The Billy Nayer Show Paranoia, sex, and politics. And shit-eating monkeys.

THE MOVIE IS what did it for me. The American Astronaut (2001) is a black-and-white western set in space, and it's a musical or maybe a rock opera, or sci-fi with rock songs—the lines are kind of blurred. Billy Nayer Show singer Cory McAbee (who wrote, directed, and starred in the film) plays Samuel Curtis, a Han Soloish rogue tailed by the murderous Professor Hess. As Curtis makes his way across space we run into a fruit smuggler named the Blueberry Pirate, an incubator with the soul of a "real live girl" (a rare thing in the future), and a flying barn full of Nevada country folk emaciated by the "space punies" and tormented by the son they thought would save them.

The music is written and sung by the New York-based McAbee, everything from the expressive, joyful "The Girl with the Vagina Made of Glass" to snarling punk songs and a capella gibberish.

After seeing it in the theater and showing the VHS to friends more times than I can count, I looked up McAbee and found out he's a man of many arts. But besides emceeing, directing, writing, art designing, and making extensive, detailed sidewalk chalk-drawing "posters" to advertise American Astronaut premieres, his band, the Billy Nayer Show, is a hot ticket to weird lands.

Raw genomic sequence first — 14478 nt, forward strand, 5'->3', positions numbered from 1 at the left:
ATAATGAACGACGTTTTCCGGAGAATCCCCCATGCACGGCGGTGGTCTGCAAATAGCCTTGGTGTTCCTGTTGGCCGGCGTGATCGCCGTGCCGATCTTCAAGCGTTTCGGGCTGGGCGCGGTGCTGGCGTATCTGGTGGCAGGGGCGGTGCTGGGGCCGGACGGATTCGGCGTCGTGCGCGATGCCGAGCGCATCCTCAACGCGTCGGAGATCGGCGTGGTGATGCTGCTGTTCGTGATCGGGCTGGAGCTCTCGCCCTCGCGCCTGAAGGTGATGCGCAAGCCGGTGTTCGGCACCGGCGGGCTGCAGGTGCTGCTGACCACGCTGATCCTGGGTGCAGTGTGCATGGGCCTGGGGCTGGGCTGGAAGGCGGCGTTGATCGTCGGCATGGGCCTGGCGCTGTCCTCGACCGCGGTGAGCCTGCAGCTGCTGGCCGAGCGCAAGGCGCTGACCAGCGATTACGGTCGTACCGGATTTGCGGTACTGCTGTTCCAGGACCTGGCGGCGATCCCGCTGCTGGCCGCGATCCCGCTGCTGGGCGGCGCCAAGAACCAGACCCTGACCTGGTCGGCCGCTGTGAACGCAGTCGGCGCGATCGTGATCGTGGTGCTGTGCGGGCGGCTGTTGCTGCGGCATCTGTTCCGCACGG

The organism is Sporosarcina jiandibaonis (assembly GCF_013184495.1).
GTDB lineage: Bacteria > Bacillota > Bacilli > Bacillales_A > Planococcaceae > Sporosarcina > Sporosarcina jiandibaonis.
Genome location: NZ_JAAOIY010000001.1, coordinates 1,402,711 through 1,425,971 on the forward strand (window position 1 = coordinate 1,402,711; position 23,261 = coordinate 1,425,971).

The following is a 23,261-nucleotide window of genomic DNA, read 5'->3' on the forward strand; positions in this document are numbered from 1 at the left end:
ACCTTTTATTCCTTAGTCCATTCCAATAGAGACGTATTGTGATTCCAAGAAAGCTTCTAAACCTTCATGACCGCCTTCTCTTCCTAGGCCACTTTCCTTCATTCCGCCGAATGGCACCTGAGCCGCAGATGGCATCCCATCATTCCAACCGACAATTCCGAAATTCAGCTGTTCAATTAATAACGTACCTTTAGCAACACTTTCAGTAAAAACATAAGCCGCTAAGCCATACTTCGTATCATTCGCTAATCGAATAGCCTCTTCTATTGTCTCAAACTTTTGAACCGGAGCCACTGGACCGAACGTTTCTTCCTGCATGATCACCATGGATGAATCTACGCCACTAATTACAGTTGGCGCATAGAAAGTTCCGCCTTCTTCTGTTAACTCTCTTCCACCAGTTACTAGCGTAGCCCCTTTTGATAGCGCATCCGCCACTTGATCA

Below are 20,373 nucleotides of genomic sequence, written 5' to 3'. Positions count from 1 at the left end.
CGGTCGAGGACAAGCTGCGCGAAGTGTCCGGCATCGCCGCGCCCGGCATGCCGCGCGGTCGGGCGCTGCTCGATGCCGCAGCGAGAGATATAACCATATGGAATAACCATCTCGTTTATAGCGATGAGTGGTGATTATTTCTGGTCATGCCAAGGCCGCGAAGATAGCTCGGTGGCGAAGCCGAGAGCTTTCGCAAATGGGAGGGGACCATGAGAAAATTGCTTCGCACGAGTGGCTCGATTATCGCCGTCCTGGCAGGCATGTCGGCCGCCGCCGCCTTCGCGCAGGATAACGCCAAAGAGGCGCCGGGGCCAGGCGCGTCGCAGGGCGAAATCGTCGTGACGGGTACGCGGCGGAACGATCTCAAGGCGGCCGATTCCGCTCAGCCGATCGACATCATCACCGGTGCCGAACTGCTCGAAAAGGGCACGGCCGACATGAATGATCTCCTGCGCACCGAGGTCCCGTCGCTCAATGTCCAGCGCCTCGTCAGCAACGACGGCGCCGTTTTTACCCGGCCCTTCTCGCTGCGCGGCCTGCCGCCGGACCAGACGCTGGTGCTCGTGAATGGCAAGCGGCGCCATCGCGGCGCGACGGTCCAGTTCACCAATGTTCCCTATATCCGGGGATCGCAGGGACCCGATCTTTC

"Explaining the Billy Nayer Show is like the Supreme Court trying to define pornography: You can't describe it, but you know it when you see it," says the band's website (billynayer.com), and that, I think, sums them up well. It's a very singular world where absurdity transcends humor and becomes aesthetic. If you want to get really reductive, you could say it sounds like Devo, and even deeper, Devo's "Jocko Homo." With stories like the three colorful monkeys that walk eternally in a triangle formation and live off each other's shit, it's funny, but bigger pictures lie beneath. On records like Rabbit and Goodbye Straplight Sarentino, I Will Miss You McAbee shouts and croons about paranoia, sex, and politics, shrouding it all in metaphor and imagery, but it bites into real-life topics regardless, and writing the music off as comedy is missing the point.

This is all great and everything, but I've yet to meet anybody in Portland who knows the Billy Nayer Show. Are we bumpkins? Are they under-promoted? Am I talking to the wrong people? These are all questions I can't answer, but I will give you the formula for Cory McAbee appreciation: Rent The American Astronaut at Movie Madness—watch it alone, watch it with friends, get a lot of people into it, buy some BNS records, and cram. Then we'll all show up at Towne Lounge and know the songs and tell McAbee how much his art matters. I have a feeling he already knows (culture Bible The New Yorker tells him so) but it can't hurt to hear it from us hicks.